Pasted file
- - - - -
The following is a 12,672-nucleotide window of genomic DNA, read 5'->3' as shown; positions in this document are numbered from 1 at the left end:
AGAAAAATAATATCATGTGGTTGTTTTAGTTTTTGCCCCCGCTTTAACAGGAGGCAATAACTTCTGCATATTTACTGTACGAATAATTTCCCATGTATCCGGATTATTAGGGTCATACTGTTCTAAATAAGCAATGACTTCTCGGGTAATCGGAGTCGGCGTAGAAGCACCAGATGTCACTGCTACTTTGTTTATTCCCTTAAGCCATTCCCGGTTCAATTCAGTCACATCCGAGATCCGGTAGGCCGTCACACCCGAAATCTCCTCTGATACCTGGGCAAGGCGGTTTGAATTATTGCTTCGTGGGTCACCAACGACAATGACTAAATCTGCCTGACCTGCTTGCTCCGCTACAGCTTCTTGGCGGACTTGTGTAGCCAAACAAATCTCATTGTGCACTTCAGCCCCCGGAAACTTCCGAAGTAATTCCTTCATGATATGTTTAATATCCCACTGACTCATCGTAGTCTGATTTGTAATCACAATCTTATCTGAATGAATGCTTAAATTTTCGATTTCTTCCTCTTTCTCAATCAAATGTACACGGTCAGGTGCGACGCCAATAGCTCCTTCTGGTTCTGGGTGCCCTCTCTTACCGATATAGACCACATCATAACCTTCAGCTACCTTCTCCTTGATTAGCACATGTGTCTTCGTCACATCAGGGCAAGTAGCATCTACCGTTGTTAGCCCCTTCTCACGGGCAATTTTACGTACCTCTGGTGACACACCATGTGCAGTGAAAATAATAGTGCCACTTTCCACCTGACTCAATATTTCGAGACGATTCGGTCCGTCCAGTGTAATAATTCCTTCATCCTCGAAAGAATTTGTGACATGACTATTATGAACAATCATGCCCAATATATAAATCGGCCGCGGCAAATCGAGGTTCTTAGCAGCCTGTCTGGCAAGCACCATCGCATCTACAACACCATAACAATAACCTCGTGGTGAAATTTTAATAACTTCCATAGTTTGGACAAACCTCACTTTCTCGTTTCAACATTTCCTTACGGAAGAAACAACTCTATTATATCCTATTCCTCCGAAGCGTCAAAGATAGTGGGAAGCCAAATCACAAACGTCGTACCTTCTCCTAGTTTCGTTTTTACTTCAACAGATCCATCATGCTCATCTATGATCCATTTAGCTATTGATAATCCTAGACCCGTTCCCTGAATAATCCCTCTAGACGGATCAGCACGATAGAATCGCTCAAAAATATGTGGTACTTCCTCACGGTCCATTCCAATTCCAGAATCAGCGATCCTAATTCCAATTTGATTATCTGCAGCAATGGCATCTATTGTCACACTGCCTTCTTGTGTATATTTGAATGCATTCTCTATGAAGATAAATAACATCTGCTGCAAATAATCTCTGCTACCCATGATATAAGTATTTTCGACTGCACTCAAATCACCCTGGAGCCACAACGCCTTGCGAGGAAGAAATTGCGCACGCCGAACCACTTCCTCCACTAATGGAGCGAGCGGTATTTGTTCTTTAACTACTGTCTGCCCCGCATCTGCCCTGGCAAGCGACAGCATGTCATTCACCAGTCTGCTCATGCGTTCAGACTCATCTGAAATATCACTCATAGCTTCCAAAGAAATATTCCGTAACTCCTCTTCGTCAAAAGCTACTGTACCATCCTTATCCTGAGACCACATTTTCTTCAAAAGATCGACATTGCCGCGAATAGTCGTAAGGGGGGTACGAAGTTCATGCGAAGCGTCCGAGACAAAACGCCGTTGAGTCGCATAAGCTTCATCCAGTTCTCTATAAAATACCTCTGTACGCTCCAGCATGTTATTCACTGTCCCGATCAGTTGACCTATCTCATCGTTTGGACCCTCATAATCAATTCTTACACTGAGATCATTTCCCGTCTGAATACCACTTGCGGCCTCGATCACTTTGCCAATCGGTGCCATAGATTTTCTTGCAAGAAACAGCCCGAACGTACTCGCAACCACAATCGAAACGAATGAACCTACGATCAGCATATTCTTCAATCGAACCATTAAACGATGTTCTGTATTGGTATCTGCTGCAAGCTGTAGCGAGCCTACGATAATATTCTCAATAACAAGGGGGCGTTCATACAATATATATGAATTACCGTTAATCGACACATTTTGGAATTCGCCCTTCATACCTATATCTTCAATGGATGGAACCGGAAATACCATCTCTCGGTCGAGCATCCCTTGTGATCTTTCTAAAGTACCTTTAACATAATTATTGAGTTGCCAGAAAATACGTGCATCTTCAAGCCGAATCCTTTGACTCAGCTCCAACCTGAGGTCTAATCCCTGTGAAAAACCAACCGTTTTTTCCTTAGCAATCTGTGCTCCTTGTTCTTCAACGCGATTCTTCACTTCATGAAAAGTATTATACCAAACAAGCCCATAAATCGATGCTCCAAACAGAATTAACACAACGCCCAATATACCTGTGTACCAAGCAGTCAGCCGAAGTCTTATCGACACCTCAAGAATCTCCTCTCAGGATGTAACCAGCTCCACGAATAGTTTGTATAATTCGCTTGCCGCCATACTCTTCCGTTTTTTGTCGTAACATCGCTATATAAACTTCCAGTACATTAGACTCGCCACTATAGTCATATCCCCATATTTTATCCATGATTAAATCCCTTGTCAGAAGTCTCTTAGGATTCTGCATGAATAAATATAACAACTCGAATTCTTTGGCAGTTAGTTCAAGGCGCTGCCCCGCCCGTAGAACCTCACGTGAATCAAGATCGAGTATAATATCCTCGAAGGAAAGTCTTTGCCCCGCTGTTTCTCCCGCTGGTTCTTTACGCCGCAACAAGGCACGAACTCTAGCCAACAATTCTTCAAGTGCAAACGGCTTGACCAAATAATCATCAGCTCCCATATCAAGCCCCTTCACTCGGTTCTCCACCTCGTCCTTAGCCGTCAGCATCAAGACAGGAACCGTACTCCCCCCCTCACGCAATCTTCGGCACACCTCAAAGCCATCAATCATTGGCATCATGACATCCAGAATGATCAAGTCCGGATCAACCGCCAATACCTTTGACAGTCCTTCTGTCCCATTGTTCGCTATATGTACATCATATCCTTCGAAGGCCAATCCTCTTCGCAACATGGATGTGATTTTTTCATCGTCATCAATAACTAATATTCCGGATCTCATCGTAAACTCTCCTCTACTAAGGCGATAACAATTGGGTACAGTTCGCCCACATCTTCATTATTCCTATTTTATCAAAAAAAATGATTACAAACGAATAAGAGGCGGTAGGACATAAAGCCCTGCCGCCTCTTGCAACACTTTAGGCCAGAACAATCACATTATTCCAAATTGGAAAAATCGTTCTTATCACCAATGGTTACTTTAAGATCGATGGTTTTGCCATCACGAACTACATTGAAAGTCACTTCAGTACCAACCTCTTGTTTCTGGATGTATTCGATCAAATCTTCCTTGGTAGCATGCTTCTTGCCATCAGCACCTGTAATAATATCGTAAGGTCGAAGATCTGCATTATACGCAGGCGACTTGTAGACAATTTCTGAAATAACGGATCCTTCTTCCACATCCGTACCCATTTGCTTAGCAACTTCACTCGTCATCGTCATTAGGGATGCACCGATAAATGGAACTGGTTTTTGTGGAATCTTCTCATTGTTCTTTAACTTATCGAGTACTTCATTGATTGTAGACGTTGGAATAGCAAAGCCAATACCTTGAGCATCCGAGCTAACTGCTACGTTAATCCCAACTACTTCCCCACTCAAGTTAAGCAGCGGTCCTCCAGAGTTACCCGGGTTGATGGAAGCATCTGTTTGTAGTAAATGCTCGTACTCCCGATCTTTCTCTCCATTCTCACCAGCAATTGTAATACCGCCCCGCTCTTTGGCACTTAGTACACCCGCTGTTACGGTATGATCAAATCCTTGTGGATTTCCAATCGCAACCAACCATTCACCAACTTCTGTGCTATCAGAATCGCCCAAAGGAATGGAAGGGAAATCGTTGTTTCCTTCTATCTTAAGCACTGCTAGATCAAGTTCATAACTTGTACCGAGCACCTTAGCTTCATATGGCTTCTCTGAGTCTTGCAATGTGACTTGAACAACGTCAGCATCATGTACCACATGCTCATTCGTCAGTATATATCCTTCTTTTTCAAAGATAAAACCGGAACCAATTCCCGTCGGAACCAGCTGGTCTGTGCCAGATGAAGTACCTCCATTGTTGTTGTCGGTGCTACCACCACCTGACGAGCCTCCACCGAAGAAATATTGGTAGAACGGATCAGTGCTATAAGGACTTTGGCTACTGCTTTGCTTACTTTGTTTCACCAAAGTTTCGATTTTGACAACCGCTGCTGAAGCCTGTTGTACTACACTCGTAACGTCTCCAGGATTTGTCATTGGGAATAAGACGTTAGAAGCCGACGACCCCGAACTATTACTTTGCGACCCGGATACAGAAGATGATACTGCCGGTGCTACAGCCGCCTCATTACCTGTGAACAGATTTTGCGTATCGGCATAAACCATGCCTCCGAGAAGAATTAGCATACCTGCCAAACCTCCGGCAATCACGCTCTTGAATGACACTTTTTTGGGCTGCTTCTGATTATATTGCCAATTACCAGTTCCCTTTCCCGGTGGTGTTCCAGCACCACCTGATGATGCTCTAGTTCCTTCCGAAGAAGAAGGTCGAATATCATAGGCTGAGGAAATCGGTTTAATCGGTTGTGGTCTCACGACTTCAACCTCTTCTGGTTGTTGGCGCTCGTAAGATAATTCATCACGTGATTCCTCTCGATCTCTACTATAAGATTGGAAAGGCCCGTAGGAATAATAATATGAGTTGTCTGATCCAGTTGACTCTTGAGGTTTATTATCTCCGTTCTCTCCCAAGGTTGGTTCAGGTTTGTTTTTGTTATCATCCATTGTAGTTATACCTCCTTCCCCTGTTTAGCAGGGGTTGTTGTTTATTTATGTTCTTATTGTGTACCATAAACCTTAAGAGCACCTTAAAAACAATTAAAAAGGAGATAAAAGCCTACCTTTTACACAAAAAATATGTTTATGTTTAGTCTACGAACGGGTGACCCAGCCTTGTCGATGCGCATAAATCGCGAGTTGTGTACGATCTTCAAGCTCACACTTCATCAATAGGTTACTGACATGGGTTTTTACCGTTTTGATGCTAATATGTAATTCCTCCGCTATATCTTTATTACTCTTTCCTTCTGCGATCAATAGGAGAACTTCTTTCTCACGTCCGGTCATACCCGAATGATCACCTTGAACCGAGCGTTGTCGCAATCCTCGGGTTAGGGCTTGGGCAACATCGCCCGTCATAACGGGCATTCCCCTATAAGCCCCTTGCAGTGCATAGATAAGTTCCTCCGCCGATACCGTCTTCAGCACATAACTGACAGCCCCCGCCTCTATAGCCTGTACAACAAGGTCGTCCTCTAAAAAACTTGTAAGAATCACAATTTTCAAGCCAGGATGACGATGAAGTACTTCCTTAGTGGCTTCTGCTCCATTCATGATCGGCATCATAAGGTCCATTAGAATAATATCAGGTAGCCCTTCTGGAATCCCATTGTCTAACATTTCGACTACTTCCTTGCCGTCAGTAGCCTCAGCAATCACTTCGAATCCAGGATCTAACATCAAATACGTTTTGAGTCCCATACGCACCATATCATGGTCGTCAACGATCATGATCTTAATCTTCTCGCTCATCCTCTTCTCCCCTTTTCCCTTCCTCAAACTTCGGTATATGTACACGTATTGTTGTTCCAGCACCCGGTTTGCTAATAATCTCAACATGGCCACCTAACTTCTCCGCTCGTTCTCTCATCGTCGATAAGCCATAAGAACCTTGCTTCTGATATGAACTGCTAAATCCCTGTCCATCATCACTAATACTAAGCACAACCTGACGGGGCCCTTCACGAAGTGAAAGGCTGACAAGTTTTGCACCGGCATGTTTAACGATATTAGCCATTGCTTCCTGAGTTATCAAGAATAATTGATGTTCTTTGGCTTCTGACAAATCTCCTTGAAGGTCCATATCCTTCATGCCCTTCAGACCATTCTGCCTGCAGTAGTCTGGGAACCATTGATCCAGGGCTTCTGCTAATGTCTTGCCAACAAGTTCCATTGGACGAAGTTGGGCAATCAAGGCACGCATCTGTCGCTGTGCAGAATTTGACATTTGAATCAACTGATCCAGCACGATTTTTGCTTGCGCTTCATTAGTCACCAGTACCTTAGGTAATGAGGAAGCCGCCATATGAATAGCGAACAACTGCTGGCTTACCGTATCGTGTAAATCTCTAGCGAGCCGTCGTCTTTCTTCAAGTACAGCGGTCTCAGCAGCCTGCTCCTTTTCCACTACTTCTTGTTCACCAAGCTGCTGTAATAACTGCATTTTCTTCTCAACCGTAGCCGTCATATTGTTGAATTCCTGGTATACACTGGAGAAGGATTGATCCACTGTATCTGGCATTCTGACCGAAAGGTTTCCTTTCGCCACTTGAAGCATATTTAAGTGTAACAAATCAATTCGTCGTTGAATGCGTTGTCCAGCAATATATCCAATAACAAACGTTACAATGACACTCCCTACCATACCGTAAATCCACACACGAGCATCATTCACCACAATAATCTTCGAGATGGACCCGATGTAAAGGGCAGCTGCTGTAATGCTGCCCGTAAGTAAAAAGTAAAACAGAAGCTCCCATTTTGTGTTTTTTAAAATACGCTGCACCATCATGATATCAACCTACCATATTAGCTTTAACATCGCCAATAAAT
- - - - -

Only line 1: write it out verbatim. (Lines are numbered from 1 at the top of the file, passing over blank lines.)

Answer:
The following is a 12,672-nucleotide window of genomic DNA, read 5'->3' as shown; positions in this document are numbered from 1 at the left end: